Unbuilt Moscow: the utopias that never arrived

The unbuilt Palace of the Soviets. Image: Ilya Ilusenko/Wikimedia Commons.

Moscow’s Cathedral of Christ the Saviour was demolished in December 1931. In its place now stands a new Cathedral of Christ the Saviour.

The intermittent period saw a stupendous construction planned for the site: the Palace of the Soviets, a 400-metre futuristic clash of neoclassicism and the avant garde, topped with a 100-metre-tall statue of Vladimir Lenin was set to occupy the area. If realised, it would have been the world’s tallest building for its time, topping the Empire State Building with its base alone. Lenin’s authoritative gaze and outstretched arm would have disappeared into the clouds.

An international design competition took place to establish what the vast congressional temple, communicating communism’s triumph, might look like. It saw some 160 Soviet and foreign architects and their teams – among them Walter Gropius, Moisei Ginzburg and Le Corbusier – engage their efforts to establish an image that could conquer the spot. Jewish-Soviet architect Boris Iofan won.

The palace was part of a 1930s master plan to reconstruct Moscow. An “offensive” against the old city, it would have included new monuments, large-scale housing plans and elite residences, as well as attempts to straighten roadways and establish public parks.

The Soviets’ utopian ideals, and their commitment to the vision of socialism and its accompanying aesthetics, were a double-edged sword: Stalin’s state was viciously territorial over them, often at the expense of inhabitants, and many plans never saw fruition. Utopia often stayed mired in the realm of utopia.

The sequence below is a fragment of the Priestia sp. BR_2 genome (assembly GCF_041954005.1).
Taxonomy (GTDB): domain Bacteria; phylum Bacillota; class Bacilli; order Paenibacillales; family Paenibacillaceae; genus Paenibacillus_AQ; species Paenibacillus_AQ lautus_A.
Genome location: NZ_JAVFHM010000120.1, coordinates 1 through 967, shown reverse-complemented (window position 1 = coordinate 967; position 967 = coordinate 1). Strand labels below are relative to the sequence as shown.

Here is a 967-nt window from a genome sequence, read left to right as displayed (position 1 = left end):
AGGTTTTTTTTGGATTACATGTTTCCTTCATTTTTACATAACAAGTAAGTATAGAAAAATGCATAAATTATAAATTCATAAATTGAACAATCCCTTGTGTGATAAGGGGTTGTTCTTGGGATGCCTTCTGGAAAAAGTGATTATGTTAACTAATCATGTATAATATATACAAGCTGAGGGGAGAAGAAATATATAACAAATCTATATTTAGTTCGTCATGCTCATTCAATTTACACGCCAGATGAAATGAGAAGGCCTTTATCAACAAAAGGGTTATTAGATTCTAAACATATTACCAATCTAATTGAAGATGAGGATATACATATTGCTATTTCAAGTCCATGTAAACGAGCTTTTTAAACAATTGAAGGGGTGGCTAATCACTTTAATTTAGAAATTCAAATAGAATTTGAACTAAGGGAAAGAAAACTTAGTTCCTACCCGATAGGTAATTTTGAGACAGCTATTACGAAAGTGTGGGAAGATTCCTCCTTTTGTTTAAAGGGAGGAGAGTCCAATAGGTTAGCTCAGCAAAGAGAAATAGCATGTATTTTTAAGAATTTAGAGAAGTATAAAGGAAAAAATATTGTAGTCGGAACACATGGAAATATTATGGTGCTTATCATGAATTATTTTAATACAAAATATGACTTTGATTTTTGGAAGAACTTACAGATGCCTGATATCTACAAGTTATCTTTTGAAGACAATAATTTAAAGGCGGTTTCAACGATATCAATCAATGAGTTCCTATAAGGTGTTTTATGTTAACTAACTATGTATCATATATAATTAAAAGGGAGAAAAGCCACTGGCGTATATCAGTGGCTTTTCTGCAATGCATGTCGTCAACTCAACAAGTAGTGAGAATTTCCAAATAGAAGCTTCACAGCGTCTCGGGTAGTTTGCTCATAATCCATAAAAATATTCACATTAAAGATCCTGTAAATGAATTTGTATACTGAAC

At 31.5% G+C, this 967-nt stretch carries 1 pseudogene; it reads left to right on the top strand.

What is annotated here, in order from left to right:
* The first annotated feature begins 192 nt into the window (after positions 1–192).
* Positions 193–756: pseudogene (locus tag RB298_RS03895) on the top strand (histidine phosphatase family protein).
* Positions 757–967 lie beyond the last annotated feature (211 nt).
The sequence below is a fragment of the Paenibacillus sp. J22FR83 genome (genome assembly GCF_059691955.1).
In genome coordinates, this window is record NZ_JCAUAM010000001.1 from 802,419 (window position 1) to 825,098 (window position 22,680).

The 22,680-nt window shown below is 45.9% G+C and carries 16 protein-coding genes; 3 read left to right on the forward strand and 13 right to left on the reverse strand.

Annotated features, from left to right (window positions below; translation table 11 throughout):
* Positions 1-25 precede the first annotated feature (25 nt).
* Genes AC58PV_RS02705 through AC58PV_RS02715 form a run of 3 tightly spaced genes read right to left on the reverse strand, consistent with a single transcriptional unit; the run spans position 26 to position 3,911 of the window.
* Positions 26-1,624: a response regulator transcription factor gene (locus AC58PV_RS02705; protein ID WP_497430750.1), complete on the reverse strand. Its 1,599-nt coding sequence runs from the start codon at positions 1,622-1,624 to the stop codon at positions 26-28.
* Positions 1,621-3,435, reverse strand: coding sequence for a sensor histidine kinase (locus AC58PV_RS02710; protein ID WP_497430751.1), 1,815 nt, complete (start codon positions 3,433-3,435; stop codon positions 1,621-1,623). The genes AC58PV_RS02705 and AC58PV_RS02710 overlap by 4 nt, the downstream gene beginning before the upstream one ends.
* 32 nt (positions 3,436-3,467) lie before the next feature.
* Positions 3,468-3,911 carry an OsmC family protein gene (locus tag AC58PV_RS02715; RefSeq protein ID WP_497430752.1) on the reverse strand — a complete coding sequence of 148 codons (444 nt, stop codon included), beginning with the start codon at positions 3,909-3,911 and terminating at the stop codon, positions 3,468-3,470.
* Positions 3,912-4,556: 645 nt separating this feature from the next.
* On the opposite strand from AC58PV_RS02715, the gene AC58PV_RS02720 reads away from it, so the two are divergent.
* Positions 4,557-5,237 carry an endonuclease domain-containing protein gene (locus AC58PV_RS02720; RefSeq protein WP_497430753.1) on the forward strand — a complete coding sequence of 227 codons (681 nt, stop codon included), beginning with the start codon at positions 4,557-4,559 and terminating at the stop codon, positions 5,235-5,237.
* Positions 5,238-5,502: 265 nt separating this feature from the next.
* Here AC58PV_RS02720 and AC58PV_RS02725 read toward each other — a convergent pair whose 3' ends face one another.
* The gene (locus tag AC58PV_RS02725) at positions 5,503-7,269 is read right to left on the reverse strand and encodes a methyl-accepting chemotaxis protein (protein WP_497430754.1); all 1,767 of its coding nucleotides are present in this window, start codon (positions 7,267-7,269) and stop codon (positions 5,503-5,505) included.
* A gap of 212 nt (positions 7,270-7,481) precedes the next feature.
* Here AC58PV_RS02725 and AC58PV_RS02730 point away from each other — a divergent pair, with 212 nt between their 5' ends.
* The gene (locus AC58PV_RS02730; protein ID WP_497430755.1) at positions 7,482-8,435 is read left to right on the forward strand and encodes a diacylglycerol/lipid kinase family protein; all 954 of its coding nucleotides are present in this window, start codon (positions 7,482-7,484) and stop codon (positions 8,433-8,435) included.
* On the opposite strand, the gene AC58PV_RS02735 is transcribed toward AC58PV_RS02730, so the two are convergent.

And the vision of the Palace of the Soviets remained just that: a vision. Despite this, it is still one of the most notorious buildings in Moscow, and along with Tatlin’s Tower (1919), one of the nation’s most famous imagined projects.

But the city envisaged several more that could have permanently changed the face of Moscow as we know it today. An exhibit opening at the Design Museum on 15 March is set to document the architectural plans of the 1920s and ‘30s, as well as the propaganda surrounding them.

Narkomtiazhprom (NKTP) – or the Peoples’ Commissariat of Heavy Industry – was one such projected symbol for the new city. The subject of a 1934 architectural competition (Stalin seemed to enjoy these), it was set to stand on the north east edge of Red Square, and its realisation would have led to the destruction of both the Gum Shopping Centre and Moscow State Historical Museum, completely changing the geography of the landmark area.

Ivan Fomin's plan for the Narkomtiazhprom.